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REMARKS.

Dearborn's balance used. The three half bush

els belonged to different merchants; they and the sealer's weights and measures were from Albany.

27

Y

Beam and scale with avoirdupois weight only

used.

28.

Dearborn's balance not used.

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Note on the weights and measures of capacity in the District of Co

lumbia.

By the constitutional law of the District, the standard weights and measures of Alexandria are derived from Virginia, while those of Washington city and Georgetown are from the standard of Maryland. The law, in both states, as has been shewn, is, and for more than one hundred and fifty years has been, the same, namely : the act of parliament of 1496, for the statute book. The Winchester measure, avoirdupois weights, and the Exchequer standards for practice. The avoirdupois pound of Alexandria is one of the most defective in the Union, being 50 grains troy, or more than two pennyweights, short of 7,000 grains. The half bushel is also too small ; its primitive standard having been, not the Winchester bushel, but one of the oldest Exchequer standards, made under the statute of 1266. It is 16 cubical inches less than the parliamentary Winchester half bushel.

The Georgetown peck is in exact proportion to the Winchester bushel. Its pound avoirdupois is too light by 30 troy grains.

The new measures at Washington lately obtained at Baltimore, are a half bushel, peck, and half peck, of copper, lined with tin, cylindrical in form; the half bushel and peck with a hole and cock in the centre of the bottom, to let off the water.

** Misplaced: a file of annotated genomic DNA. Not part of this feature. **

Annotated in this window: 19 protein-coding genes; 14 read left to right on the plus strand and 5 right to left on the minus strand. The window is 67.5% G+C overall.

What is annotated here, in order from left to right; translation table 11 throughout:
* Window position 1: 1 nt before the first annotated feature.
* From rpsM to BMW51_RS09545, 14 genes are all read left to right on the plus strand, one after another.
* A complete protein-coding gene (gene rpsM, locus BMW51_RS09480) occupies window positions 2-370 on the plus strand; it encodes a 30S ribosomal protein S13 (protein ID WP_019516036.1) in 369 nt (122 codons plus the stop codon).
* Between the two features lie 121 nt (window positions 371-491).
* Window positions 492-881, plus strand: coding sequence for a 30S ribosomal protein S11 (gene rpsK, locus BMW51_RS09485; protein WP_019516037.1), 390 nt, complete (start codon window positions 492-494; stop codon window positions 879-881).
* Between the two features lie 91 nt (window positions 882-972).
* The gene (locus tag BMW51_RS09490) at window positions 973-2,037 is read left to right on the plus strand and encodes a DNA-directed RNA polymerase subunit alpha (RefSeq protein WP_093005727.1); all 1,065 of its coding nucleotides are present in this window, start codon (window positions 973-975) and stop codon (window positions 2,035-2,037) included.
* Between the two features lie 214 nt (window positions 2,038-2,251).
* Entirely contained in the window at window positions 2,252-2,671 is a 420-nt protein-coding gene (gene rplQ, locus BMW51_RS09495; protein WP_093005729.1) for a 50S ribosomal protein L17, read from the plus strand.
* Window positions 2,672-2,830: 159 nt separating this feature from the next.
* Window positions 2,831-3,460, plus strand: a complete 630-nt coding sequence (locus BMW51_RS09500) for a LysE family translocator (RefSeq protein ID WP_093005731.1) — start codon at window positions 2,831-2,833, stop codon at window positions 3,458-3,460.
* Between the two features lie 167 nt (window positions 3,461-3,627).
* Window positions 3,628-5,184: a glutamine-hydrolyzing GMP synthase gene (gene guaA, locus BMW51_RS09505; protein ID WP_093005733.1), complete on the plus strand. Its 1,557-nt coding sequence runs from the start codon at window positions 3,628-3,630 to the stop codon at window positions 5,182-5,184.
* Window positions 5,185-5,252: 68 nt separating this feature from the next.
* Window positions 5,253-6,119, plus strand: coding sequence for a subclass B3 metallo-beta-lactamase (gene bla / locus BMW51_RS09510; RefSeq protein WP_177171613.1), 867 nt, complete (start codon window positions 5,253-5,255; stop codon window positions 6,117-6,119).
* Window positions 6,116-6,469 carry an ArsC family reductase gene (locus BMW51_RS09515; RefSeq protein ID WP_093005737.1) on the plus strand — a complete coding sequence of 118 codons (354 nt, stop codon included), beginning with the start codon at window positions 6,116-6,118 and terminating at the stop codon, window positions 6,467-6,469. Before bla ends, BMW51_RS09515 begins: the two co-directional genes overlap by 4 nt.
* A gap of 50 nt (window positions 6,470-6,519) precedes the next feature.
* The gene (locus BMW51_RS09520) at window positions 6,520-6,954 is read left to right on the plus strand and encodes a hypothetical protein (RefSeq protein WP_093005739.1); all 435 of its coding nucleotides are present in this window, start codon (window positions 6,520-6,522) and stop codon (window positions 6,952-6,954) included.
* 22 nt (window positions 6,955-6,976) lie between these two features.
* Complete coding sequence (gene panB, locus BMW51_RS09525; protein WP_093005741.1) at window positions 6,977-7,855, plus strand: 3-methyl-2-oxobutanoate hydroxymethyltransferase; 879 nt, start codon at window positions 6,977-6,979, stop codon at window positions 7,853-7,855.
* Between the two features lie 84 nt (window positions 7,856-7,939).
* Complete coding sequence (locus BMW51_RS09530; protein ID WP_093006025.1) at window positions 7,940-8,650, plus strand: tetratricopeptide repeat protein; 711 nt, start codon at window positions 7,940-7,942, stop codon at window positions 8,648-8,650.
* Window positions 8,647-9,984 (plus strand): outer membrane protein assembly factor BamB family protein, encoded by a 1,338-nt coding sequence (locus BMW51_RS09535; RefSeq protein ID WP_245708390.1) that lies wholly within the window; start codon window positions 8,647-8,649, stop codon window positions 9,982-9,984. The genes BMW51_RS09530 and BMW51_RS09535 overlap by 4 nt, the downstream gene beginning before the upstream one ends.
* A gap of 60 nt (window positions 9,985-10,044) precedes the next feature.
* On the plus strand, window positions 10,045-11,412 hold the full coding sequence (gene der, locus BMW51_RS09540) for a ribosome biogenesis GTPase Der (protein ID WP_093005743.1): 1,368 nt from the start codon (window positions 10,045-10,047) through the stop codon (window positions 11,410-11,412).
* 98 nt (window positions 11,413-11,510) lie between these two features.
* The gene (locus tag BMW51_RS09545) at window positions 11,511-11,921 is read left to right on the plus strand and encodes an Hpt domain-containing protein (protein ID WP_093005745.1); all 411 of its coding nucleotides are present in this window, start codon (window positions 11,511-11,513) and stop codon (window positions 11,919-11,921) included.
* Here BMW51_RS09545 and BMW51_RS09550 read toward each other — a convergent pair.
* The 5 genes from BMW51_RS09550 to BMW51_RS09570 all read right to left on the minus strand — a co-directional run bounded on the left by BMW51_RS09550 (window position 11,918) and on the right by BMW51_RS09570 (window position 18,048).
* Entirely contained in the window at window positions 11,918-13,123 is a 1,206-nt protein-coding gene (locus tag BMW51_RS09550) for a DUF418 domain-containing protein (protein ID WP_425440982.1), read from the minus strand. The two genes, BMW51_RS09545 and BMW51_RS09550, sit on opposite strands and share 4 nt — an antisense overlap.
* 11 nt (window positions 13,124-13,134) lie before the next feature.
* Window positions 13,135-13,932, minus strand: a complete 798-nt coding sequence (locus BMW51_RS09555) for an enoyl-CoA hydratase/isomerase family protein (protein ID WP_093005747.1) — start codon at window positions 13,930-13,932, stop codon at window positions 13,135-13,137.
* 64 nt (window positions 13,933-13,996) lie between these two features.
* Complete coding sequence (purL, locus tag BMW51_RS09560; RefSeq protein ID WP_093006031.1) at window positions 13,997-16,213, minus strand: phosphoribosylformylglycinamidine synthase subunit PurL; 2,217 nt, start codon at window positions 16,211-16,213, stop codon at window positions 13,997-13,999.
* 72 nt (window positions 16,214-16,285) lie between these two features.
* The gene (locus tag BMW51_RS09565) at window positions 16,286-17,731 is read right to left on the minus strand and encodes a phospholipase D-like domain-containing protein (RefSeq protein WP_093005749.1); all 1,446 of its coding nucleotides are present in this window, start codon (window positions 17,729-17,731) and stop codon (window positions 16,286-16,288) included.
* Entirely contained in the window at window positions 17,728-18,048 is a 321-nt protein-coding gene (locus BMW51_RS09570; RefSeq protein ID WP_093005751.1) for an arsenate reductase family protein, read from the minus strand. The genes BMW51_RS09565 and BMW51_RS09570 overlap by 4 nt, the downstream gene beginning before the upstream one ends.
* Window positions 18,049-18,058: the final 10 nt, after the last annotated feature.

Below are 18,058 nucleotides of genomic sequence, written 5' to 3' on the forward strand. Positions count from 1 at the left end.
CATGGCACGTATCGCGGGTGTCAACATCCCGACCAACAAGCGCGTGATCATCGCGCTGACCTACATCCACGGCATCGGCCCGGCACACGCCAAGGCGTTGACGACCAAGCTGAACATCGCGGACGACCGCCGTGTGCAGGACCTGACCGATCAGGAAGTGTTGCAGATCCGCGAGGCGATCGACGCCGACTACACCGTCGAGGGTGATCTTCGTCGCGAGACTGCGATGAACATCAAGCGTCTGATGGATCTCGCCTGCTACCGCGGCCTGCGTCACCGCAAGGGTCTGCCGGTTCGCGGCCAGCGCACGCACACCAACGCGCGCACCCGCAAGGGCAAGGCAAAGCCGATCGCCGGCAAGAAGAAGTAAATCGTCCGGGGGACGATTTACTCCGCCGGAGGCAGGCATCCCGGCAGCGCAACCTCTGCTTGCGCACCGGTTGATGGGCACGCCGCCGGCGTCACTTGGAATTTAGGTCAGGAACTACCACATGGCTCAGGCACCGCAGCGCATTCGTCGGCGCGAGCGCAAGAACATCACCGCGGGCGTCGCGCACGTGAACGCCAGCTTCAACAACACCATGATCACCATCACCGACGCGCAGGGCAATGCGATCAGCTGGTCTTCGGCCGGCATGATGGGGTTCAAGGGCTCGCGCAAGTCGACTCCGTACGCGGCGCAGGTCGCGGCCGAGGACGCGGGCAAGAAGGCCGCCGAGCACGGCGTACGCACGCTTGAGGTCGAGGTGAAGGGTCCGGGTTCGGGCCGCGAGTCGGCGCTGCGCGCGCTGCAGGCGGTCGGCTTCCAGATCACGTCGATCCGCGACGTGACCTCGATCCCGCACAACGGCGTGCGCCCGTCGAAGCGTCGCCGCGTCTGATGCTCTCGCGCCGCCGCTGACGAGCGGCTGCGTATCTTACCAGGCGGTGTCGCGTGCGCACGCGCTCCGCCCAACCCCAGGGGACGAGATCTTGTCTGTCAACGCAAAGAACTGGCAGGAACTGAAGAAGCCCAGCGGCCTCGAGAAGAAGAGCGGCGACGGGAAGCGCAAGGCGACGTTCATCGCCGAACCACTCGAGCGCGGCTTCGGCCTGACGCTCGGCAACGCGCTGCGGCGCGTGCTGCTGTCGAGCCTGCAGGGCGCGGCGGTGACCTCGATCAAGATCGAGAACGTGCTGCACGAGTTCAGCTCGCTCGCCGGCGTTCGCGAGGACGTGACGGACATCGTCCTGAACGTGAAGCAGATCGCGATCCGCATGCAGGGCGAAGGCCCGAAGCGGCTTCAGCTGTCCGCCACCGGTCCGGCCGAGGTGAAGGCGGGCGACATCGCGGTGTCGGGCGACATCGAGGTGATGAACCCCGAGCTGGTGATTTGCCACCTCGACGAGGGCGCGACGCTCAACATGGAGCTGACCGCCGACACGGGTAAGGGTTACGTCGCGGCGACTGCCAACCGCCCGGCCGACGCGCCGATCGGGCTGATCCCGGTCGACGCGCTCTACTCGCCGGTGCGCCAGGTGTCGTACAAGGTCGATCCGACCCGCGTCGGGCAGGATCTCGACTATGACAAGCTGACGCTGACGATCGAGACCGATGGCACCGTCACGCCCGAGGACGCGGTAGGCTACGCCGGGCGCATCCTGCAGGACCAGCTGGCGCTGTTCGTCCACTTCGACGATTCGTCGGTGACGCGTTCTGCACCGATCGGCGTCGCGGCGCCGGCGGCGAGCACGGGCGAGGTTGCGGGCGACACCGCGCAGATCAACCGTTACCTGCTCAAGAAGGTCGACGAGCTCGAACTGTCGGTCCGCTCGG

The half bushel appears to have been intended to be of 13 inches diameter, and eight inches depth, which would have given 1064 inches of cubical contents. This would correspond almost exactly with one standard bushel at the English Exchequer, which was tried in April, 1819, by weight of water, and found to hold 2128.9 inches; but, of the new Washington half bushel, neither the depth nor the diameter are uniform. They vary to the extent of a quarter of an inch, in different parts of the vessel. The bottom is not perfectly flat, but bulges a little inward at the centre; nor is the edge of the top circumference perfectly level ; so that, while on one side it overflows, it is left got entirely full on the other. Its mean diameter is, with sufficient exactness, 13 inches, and its depth 7.9, which gives 1058.6 inches for its cubical contents. This is 16.61 inches less than it ought to be.

It was found to contain 461b. 5oz.13 pwt. or 267,672 grains, troy weight, of mixed rain, river, and pump water, with Fahrenheit's thermometer at 42°, and then overflowed at one side of the border, while on the opposite side there was about jo of an inch yet to fill. This also gives 1058.6 inches as its capacity. It contained of wheat, in stricken measure, 311b. 4oz. 5 dr. avoirdupois, of which the old half bushel had contained 32lb.

The peck has in its dimensions the same irregularities, though in less degree than the half bushel. Its diameter is ten inches; its depth from 6.7 to 7, with a bottom bulging inward. The mean depth is about 6.9, and its contents, by that measure, are 541 inches.

It holds 231b. 8oz. 15 pwt. or 136,680 grains troy of water, giving also 541 inches, being 3.4 inches more than the standard measure.

The half peck is 7.5 diameter, and 6.25 inches deep, which gives 276.25 inches for its contents. It holds 12lb. loz. 4pwt. or 69,696 grains troy of water, or 276.5 inches, being 8 inches more than the standard measure.

Although each of these measures, separately taken, is incorrect, they are so far just in the aggregate, that the half bushel and the peck, with the half peck twice filled, would yield, with perfect exactness, a bushel of the legal standard of 2150.42 cubic inches.

The half bushel, peck, and half peck, which had been used as standards at Washington until the last autumn, were much more exact, both in their proportions to one another, and in their conformity to the Winchester bushel, than those now substituted in their stead. The one pound avoirdupois had been of 6,962 grains, or 38 grains too light. The weights now are

1 pound 7,010 grains troy 10)

14,024 - 24 grains too much. 4 28,062 • 62) The wine gallon is of 231 solid inches, and the smaller measures proportional to it. There are no stardards either of troy weight or beer measure.

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